As a songwriter Cohen seemed somewhat less comfortable in the Seventies than he had in the Sixties, recording only four albums of new material—Songs of Love and Hate (1971), New Skin for the Old Ceremony (1974), Death of a Ladies’ Man (1977) and Recent Songs (1979)—in that decade. The first and last of these were marked by strong songwriting and sympathetic production, whereas Death of a Ladies’ Man was marked by difficulties with producer Phil Spector.

Cohen’s output was lesser still in the Eighties, but the pair of albums he did release—Various Positions (1984) and I’m Your Man (1988)—are indisputable classics. The first of these found Cohen writing about spirituality; one of its songs (“Hallelujah”) is among his best-loved and most-recorded, having been covered by Jeff Buckley, Rufus Wainwright and Allison Krauss. The release of Various Positions was accompanied by the publication of Book of Mercy, a self-described “book of prayer.” I’m Your Man was arguably Cohen’s greatest set of songs since his 1967 debut, containing such classics as “Tower of Song,” “Everybody Knows” and “First We Take Manhattan.” In 1992 some of rock’s most respected acts, including R.E.M., the Pixies and Nick Cave, contributed to the Leonard Cohen tribute album I’m Your Fan. Another Cohen tribute album, Tower of Song: The Songs of Leonard Cohen (1995), included cover versions from more mainstream artists, including Don Henley, Billy Joel and Elton John.

Cohen’s most disenchanted and apocalyptic work, The Future, appeared in 1992. In the title track, he sang, “Get ready for the future, it is murder.” Not surprisingly, Cohen retreated to a mountaintop monastery in Southern California for five years, during which he studied with and served his Zen master, Joshu Sasaki-Roshi. “It was one of the many attempts I’ve made in the past thirty or forty years to address acute clinical depression,” he acknowledged in a 2001 interview. That year, he released Ten New Songs, his first studio album in nearly a decade. He has since issued Dear Heather (2004) and produced Blue Alert (2006), an album by backup singer Anjani. Between their releases came the documentary I’m Your Man (2005), which featured live performances of Cohen’s songs from U2, Beth Orton and others.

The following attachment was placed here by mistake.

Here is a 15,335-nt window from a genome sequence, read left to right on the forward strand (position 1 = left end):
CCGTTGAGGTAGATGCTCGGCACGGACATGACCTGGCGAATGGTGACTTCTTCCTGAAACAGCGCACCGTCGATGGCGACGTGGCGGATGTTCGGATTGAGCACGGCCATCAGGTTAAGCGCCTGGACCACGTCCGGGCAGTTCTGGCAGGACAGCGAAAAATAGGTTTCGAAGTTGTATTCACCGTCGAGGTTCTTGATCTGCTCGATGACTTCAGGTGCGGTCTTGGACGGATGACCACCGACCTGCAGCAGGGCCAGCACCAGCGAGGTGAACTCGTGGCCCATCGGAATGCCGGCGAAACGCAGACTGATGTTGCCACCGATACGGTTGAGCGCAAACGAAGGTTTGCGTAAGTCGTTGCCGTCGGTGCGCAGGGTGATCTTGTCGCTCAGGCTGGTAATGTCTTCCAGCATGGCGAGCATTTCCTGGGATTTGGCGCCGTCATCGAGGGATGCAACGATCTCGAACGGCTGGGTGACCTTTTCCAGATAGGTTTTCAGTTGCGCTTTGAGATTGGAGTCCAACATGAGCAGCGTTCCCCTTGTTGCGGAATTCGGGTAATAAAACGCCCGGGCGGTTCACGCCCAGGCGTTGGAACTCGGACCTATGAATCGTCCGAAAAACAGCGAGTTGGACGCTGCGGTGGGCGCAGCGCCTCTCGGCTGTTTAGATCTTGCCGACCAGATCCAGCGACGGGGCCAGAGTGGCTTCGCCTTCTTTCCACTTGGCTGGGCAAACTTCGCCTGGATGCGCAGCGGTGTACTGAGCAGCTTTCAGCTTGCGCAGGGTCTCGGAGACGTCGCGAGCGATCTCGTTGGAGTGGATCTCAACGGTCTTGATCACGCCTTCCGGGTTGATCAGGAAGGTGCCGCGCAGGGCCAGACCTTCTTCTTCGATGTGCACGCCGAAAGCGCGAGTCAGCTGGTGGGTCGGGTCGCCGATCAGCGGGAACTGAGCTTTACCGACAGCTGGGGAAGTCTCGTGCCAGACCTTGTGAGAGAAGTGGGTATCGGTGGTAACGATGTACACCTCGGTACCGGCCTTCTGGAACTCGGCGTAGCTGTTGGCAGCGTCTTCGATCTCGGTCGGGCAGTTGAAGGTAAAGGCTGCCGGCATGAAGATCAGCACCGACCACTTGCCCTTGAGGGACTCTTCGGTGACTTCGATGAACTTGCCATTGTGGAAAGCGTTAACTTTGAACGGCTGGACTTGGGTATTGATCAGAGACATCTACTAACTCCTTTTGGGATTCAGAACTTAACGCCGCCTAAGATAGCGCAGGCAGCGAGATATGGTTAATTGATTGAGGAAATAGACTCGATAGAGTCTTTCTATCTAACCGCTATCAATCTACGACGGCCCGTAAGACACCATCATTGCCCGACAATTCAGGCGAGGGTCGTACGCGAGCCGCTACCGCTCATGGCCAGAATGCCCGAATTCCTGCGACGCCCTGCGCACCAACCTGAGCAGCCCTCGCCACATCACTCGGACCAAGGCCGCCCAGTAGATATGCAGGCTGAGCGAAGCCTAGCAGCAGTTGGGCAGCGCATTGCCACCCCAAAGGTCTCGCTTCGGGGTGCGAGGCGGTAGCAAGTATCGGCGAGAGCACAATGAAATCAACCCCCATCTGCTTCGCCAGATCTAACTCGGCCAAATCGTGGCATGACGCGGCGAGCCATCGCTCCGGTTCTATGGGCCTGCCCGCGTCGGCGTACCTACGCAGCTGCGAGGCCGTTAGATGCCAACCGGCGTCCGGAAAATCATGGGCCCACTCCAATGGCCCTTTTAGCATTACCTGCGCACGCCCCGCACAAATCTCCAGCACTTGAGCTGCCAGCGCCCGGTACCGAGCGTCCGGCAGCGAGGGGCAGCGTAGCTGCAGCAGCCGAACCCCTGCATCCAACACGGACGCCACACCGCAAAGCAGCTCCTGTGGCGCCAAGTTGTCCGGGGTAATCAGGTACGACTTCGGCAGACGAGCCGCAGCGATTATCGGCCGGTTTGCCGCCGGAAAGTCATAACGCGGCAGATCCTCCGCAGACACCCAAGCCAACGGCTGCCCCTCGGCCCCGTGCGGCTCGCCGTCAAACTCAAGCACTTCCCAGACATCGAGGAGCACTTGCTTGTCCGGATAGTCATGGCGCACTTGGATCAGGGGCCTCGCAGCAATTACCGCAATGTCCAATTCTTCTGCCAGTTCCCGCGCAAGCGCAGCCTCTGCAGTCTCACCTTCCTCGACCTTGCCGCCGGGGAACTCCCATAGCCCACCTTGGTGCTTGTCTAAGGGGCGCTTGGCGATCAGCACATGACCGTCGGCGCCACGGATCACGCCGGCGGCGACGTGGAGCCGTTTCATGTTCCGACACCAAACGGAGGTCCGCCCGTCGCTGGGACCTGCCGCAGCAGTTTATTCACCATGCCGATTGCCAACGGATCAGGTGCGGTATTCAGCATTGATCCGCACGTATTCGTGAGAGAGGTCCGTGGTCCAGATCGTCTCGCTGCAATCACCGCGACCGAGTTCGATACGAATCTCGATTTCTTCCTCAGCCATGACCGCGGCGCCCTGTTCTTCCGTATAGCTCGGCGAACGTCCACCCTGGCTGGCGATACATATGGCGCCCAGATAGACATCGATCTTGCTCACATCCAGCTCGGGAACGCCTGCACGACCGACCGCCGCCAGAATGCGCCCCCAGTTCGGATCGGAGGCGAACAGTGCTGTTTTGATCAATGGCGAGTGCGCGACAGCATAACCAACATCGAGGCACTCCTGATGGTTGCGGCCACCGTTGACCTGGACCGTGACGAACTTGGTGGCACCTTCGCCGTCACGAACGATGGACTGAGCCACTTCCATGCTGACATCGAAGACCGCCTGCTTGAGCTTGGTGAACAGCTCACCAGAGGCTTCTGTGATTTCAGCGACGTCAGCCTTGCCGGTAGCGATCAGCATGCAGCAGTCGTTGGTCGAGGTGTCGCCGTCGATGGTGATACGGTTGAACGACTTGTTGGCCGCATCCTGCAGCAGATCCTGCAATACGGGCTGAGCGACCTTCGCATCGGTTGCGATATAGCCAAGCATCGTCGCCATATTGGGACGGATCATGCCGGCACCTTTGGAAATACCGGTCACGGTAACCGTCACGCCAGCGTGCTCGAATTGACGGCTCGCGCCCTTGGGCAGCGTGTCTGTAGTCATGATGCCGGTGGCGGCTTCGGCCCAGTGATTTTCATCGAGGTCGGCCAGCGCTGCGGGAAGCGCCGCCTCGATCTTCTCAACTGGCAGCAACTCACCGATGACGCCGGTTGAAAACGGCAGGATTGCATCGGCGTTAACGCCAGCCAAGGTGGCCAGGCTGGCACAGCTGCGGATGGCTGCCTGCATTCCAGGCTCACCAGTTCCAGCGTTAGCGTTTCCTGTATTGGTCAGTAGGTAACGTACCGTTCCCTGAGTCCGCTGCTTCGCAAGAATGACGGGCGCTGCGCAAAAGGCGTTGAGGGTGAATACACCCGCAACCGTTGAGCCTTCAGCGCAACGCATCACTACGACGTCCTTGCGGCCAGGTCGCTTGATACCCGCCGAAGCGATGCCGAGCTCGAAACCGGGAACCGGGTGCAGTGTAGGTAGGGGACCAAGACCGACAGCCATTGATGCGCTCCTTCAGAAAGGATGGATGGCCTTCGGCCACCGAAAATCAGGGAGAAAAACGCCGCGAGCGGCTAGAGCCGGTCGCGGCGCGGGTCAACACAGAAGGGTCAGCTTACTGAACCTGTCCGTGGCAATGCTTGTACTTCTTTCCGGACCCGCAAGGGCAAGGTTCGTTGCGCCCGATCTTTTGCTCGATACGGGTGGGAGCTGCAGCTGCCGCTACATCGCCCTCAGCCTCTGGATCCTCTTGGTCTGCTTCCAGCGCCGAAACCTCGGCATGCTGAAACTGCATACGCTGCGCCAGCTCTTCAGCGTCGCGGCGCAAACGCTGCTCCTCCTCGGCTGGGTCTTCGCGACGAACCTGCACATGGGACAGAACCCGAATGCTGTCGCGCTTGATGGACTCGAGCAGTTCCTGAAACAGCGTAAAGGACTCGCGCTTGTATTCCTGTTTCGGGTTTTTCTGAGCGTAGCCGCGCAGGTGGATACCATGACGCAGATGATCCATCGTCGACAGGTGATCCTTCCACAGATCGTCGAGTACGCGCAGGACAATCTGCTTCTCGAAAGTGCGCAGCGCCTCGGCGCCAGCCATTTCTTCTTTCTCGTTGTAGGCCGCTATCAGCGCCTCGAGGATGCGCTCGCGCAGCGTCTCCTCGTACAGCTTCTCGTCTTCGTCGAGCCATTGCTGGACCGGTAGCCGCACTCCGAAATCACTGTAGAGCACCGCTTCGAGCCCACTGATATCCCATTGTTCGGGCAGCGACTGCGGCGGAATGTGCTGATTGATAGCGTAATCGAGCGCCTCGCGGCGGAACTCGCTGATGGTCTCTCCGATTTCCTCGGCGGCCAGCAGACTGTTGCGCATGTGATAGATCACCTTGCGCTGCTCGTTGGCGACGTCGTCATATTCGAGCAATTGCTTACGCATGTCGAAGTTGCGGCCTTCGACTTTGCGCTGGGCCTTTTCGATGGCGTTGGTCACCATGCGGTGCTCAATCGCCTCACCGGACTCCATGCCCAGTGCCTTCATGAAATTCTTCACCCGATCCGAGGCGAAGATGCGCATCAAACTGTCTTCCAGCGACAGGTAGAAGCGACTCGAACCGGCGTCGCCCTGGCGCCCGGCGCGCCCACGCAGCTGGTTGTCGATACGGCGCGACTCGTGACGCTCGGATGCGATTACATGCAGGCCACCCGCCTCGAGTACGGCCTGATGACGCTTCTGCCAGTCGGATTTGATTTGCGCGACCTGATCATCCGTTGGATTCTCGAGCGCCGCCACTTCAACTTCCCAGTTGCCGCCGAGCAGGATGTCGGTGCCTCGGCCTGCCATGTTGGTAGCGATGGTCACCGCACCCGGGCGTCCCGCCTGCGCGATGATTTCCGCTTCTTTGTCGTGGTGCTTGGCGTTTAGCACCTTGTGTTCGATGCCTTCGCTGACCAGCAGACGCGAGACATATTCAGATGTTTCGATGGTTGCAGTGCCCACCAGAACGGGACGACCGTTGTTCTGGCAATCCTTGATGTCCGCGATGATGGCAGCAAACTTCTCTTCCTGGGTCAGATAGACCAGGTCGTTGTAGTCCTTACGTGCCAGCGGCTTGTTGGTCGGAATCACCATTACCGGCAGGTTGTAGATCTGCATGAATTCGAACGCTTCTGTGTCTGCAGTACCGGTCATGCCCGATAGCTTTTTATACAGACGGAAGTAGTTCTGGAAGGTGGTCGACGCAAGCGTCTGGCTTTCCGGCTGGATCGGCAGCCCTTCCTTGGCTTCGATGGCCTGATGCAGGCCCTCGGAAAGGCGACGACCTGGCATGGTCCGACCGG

On his ties to Columbia Records, similar in mutual loyalty and longevity to the careers of Bob Dylan and Bruce Springsteen, Cohen told writer William Ruhlmann, “I never sold enough records to make them dependent on my next record or to make them anxious about it. On the other hand, I never lost them any money. [The records] seem to sell themselves in modest quantities with very little money necessary for promotion.”

Cohen has earned a better living as a singer-songwriter than he would have as a poet and novelist alone. Yet he has enjoyed the poet’s advantage of not having to compromise his dignity by indulging in the often-distasteful rituals of pop celebrity. In other words, he has drawn the best from both worlds, forging a wholly unique and remarkable niche for himself. There’s no denying that Cohen’s voice has deepened and coarsened over the years, but there’s still a marvelous musicality to his phrasing and poetical lilt to his lyrics that attests to an unquenchable spirit.

In his notes for The Essential Leonard Cohen, writer Pico Iyer noted, “The changeless is what he’s been about since the beginning…Some of the other great pilgrims of song pass through philosophies and selves as if through the stations of the cross. With Cohen, one feels he knew who he was and where he was going from the beginning, and only digs deeper, deeper, deeper.”

Cohen’s artistic outlook might best be expressed in his own words with this lyric from “Anthem”: On Anthem (1992), he wrote: “There is a crack, a crack in everything / That’s how the light gets in.” He remarked, “That’s the closest thing I could describe to a credo. That idea is one of the fundamental positions behind a lot of the songs.”

Inductee: Leonard Cohen (born September 21, 1934, died November 7, 2016)